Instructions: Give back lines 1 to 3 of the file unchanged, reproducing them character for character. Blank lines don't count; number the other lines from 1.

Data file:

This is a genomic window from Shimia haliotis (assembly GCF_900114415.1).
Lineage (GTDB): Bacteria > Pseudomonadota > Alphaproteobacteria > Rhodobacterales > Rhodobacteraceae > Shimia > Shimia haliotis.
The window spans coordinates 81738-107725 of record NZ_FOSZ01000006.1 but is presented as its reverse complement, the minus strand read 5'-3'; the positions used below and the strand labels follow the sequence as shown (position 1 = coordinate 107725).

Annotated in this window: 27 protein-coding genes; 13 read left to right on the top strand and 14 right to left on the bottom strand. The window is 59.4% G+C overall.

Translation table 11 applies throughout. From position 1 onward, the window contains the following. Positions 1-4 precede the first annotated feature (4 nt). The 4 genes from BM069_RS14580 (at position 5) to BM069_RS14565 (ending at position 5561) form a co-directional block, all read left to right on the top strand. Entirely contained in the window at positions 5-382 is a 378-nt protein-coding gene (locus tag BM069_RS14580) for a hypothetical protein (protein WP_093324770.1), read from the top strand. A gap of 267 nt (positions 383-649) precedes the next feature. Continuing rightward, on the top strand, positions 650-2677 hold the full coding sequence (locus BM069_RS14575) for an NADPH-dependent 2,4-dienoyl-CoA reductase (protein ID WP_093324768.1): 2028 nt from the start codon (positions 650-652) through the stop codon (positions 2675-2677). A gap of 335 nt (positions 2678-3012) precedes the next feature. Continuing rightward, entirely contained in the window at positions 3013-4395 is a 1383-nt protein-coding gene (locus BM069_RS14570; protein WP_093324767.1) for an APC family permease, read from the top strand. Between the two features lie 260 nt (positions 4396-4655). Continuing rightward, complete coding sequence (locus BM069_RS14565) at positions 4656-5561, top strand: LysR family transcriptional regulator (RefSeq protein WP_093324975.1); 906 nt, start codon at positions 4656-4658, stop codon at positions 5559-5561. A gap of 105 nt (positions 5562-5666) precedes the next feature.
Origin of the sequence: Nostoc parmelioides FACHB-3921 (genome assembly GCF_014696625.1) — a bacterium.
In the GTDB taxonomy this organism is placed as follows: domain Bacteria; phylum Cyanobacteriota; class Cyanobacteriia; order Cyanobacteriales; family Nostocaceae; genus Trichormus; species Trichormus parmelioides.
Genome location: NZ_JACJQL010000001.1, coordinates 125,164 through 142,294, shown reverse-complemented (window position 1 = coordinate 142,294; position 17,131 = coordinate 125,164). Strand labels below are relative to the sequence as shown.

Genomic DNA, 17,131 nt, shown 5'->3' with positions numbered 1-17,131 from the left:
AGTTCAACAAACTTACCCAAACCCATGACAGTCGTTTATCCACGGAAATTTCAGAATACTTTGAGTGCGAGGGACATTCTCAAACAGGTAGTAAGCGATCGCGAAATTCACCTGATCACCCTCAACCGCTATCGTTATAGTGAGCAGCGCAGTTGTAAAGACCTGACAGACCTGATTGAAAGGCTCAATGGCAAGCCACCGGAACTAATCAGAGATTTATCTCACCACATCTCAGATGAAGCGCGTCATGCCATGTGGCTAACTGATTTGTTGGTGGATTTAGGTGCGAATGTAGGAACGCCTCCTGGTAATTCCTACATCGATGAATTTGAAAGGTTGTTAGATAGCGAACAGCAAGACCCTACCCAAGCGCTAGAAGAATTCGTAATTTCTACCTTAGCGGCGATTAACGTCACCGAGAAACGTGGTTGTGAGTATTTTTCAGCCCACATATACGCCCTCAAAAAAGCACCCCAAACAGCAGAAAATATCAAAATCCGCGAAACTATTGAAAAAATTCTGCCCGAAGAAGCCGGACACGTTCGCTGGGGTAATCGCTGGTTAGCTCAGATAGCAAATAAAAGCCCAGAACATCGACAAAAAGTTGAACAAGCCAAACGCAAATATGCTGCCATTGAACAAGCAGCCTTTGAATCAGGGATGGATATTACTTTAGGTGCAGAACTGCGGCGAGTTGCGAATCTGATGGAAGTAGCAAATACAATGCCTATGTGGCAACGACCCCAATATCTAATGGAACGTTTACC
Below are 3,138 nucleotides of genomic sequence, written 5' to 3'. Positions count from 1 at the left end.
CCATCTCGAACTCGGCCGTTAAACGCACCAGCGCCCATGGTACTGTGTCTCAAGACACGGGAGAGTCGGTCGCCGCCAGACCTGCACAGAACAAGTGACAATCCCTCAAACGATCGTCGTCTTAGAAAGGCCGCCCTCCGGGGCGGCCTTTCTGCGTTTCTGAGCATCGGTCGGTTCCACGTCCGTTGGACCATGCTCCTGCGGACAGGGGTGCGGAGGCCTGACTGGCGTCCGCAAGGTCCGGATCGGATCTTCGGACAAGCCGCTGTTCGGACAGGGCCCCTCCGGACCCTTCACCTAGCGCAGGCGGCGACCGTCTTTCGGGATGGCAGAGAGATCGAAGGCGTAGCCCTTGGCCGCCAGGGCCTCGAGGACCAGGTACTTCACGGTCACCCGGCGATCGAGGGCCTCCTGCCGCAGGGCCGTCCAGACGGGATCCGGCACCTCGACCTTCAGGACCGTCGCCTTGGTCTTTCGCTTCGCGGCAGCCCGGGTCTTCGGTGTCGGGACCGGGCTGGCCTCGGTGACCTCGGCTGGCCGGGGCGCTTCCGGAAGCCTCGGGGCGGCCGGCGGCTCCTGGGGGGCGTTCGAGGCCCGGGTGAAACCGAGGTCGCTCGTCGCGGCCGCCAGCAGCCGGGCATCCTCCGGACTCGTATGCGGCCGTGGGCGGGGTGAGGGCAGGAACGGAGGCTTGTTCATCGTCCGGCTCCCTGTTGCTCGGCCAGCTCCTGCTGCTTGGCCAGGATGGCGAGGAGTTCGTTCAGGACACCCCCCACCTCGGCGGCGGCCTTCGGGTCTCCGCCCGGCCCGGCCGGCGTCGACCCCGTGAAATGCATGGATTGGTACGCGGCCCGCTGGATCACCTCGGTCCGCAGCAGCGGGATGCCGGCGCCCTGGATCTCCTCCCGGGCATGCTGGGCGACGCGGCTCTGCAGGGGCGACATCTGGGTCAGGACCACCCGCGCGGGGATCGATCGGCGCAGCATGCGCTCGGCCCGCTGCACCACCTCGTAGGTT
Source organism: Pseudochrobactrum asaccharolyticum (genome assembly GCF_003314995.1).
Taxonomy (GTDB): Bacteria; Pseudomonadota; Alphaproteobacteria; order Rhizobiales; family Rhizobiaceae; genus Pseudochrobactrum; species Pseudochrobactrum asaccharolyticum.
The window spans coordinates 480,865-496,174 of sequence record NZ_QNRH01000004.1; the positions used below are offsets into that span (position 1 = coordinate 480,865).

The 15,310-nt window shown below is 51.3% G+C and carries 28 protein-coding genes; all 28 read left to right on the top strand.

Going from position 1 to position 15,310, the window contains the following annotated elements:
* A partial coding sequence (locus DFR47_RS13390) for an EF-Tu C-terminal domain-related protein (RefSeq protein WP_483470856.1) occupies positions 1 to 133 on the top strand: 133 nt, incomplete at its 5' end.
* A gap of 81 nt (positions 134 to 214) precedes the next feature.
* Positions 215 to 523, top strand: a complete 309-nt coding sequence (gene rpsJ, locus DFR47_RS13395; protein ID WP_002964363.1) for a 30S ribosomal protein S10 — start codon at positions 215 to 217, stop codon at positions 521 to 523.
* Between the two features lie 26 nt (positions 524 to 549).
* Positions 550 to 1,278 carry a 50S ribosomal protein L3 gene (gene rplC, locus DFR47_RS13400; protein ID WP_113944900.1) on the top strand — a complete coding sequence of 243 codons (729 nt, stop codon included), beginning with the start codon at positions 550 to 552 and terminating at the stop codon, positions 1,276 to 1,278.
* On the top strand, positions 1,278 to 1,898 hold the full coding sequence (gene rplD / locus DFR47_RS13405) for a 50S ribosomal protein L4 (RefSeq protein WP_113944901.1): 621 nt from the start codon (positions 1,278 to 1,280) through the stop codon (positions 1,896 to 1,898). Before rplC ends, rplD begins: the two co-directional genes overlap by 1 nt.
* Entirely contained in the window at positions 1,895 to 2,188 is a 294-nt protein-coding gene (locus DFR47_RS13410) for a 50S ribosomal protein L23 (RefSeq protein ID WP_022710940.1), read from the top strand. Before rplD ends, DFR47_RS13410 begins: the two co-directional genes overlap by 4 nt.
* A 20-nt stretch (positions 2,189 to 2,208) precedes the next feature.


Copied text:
This is a genomic window from Shimia haliotis (assembly GCF_900114415.1).
Lineage (GTDB): Bacteria > Pseudomonadota > Alphaproteobacteria > Rhodobacterales > Rhodobacteraceae > Shimia > Shimia haliotis.
The window spans coordinates 81738-107725 of record NZ_FOSZ01000006.1 but is presented as its reverse complement, the minus strand read 5'-3'; the positions used below and the strand labels follow the sequence as shown (position 1 = coordinate 107725).